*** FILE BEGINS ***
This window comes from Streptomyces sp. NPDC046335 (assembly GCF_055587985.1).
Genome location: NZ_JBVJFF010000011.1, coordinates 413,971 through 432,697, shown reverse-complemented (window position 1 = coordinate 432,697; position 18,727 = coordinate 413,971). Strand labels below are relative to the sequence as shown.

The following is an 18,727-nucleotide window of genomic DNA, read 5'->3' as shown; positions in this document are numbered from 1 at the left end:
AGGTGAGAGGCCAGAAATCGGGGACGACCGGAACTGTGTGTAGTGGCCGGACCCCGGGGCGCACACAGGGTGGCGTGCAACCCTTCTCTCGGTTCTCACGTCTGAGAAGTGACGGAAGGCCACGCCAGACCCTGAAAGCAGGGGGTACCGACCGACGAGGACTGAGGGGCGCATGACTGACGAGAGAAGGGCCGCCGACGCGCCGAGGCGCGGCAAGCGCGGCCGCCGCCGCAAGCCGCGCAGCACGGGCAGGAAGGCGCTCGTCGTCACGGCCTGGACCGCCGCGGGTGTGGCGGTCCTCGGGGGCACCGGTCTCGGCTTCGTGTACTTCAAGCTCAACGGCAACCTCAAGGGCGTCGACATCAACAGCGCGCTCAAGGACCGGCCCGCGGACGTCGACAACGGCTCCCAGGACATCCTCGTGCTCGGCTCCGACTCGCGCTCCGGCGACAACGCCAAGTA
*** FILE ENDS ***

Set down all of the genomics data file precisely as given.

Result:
This window comes from Streptomyces sp. NPDC046335 (assembly GCF_055587985.1).
Genome location: NZ_JBVJFF010000011.1, coordinates 413,971 through 432,697, shown reverse-complemented (window position 1 = coordinate 432,697; position 18,727 = coordinate 413,971). Strand labels below are relative to the sequence as shown.

The following is an 18,727-nucleotide window of genomic DNA, read 5'->3' as shown; positions in this document are numbered from 1 at the left end:
AGGTGAGAGGCCAGAAATCGGGGACGACCGGAACTGTGTGTAGTGGCCGGACCCCGGGGCGCACACAGGGTGGCGTGCAACCCTTCTCTCGGTTCTCACGTCTGAGAAGTGACGGAAGGCCACGCCAGACCCTGAAAGCAGGGGGTACCGACCGACGAGGACTGAGGGGCGCATGACTGACGAGAGAAGGGCCGCCGACGCGCCGAGGCGCGGCAAGCGCGGCCGCCGCCGCAAGCCGCGCAGCACGGGCAGGAAGGCGCTCGTCGTCACGGCCTGGACCGCCGCGGGTGTGGCGGTCCTCGGGGGCACCGGTCTCGGCTTCGTGTACTTCAAGCTCAACGGCAACCTCAAGGGCGTCGACATCAACAGCGCGCTCAAGGACCGGCCCGCGGACGTCGACAACGGCTCCCAGGACATCCTCGTGCTCGGCTCCGACTCGCGCTCCGGCGACAACGCCAAGTA